Dale had to admit that Lucas was a problem, just as Barb had predicted. "I don't know what to do about him," he said. "Sometimes I just want to wait until the next reorg and then try again after we boot Lucas."
"Oh, great idea. And you can cancel Marigold the same day," Barb suggested, not seriously — they needed Lucas. "And then you can resign, too. Neat. I like it."
"Yeah," he said. Dale sighed, staring at nothing. "I get it, I just don't know what to do."
Culture change is difficult. Complex change projects tend to expose management problems of long standing, which then interfere with the change effort. But culture change is easier if we keep in mind some lessons from the game of Pick-Up Sticks.
When I was little, we had to while away a lot of summer days, mostly doing kid things I can't tell you about. But I can tell you about a game called Pick-Up Sticks. It came in a cardboard tube with a jillion thin, colored sticks, about five inches (13 cm) long, with sharp, pointy ends. Because of the pointy ends, the game is probably illegal today, or frowned upon, even though hardly anybody ever got seriously injured playing Pick-Up Sticks.
is like playing
You want to change
some things, and keep
others as they are.
Surprises pop up
everywhere.You play the game by gathering all the sticks (except the black one) in a tight fist, and then dropping them on the floor so they land in a tight jumble. Then the players take turns picking up the sticks from the pile one by one, using the black stick as a tool, until more than one stick moves. When that happens, you lose your turn and the next player takes over.
Executing organizational change is like playing Pick-Up Sticks, because you want to change some things, and keep others as they are. Surprises pop up everywhere. Here are some lessons for change agents from the game of Pick-Up Sticks.
- Address first those issues that stand alone. Dealing with interlocking problems is hard.
- If two players work on two sticks at the same time, both lose. Work on only one issue at a time.
- Be deliberate
- Change, like Pick-Up Sticks, requires patience and concentration. Move slowly, plan carefully, and simulate.
- Watch for interlocks
- Sometimes sticks rest on each other in an interlocked loop: A on B, B on C, and C on A. Removing one disturbs the others. When you have no choice, do the best you can.
- Watch the weather
- Pick-Up Sticks is more fun on a calm day. Winds make it difficult. Change efforts are much easier when the outside world is stable and supportive. Don't wait for turbulent times.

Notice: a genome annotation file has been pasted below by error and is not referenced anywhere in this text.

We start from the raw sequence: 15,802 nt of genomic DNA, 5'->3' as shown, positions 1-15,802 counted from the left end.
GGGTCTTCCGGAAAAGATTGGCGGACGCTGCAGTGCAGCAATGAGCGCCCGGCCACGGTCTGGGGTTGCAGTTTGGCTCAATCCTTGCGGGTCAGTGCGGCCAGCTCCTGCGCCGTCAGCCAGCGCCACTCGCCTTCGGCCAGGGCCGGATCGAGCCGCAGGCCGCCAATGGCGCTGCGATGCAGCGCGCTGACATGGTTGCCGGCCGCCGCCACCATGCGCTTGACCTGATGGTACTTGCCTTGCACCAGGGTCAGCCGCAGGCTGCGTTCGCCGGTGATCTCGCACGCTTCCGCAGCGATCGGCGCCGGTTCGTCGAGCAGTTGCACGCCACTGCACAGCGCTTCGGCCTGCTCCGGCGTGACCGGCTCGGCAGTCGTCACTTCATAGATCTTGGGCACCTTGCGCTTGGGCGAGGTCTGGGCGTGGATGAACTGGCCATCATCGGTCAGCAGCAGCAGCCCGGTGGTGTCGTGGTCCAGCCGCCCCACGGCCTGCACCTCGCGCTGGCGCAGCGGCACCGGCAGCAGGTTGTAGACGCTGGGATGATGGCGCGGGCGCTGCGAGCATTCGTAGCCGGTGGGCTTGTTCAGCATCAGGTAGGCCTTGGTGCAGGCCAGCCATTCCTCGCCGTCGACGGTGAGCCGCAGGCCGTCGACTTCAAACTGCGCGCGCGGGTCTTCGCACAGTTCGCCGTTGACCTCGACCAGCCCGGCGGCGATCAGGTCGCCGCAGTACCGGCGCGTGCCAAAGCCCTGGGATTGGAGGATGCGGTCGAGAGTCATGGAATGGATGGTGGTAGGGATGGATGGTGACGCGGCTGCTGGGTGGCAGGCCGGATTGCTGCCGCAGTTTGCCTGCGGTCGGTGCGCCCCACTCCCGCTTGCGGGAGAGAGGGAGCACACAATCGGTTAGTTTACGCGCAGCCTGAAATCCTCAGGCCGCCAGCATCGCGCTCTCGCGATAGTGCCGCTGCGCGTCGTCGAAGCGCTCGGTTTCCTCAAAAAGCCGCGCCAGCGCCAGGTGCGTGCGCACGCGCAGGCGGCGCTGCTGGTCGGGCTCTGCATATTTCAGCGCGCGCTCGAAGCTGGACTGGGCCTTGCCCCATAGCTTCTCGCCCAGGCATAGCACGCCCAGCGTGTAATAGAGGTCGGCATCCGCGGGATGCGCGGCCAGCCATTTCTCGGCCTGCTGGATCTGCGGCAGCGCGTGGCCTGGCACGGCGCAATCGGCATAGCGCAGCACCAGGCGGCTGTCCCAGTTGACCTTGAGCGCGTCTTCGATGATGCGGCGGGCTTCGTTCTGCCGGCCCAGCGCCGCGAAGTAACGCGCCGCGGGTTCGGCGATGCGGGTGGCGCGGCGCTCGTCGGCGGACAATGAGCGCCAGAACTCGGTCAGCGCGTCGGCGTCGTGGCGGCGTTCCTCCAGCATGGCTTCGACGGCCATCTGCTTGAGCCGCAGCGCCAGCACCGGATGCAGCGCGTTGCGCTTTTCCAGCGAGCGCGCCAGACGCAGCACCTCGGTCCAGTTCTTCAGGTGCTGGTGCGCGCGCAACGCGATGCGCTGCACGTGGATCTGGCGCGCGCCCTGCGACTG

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More articles on Organizational Change:
- Workplace Taboos and Change
- In the workplace, some things can't be discussed — they are taboo. When we're aware of taboos,
we can choose when to obey them, and when to be more flexible. When we're unaware of them, they can
limit our ability to change.
- He's No Longer Here
- Sometimes we adopt inappropriate technologies, or we deploy unworkable processes, largely because of
the political power of their advocates, and despite widespread doubts about the wisdom of the moves.
Strangely, though, the decisions often stick long after the advocates move on. Why? And what can we
do about it?
- Power, Authority, and Influence: A Systems View
- Power, Authority, and Influence are often understood as personal attributes. To fully grasp how they
function in organizations, we must adopt a systems view.
- Kinds of Organizational Authority: the Formal
- A clear understanding of Power, Authority, and Influence depends on familiarity with the kinds of authority
found in organizations. Here's Part I of a little catalog of authority classes.
- The Restructuring-Fear Cycle: I
- When enterprises restructure, reorganize, downsize, outsource, spin off, relocate, lay off, or make
other adjustments, they usually focus on financial health. Often ignored is the fear these changes create
in the minds of employees. Sadly, that fear can lead to the need for further restructuring.
See also Organizational Change for more related articles.
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- Appearances can be deceiving. Just as we can misinterpret the actions and motivations of others, others can misinterpret our own actions and motivations. But we can take steps to limit these effects. Available here and by RSS on June 26.
- And on July 3: Appearance Antipatterns: II
- When we make decisions based on appearance we risk making errors. We create hostile work environments, disappoint our customers, and create inefficient processes. Maintaining congruence between the appearance and the substance of things can help. Available here and by RSS on July 3.
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- The Power Affect: How We Express Our Personal Power
- Many people who possess real organizational power have a characteristic demeanor. It's the way they project their presence. I call this the power affect. Some people — call them power pretenders — adopt the power affect well before they attain significant organizational power. Unfortunately for their colleagues, and for their organizations, power pretenders can attain organizational power out of proportion to their merit or abilities. Understanding the power affect is therefore important for anyone who aims to attain power, or anyone who works with power pretenders. Read more about this program.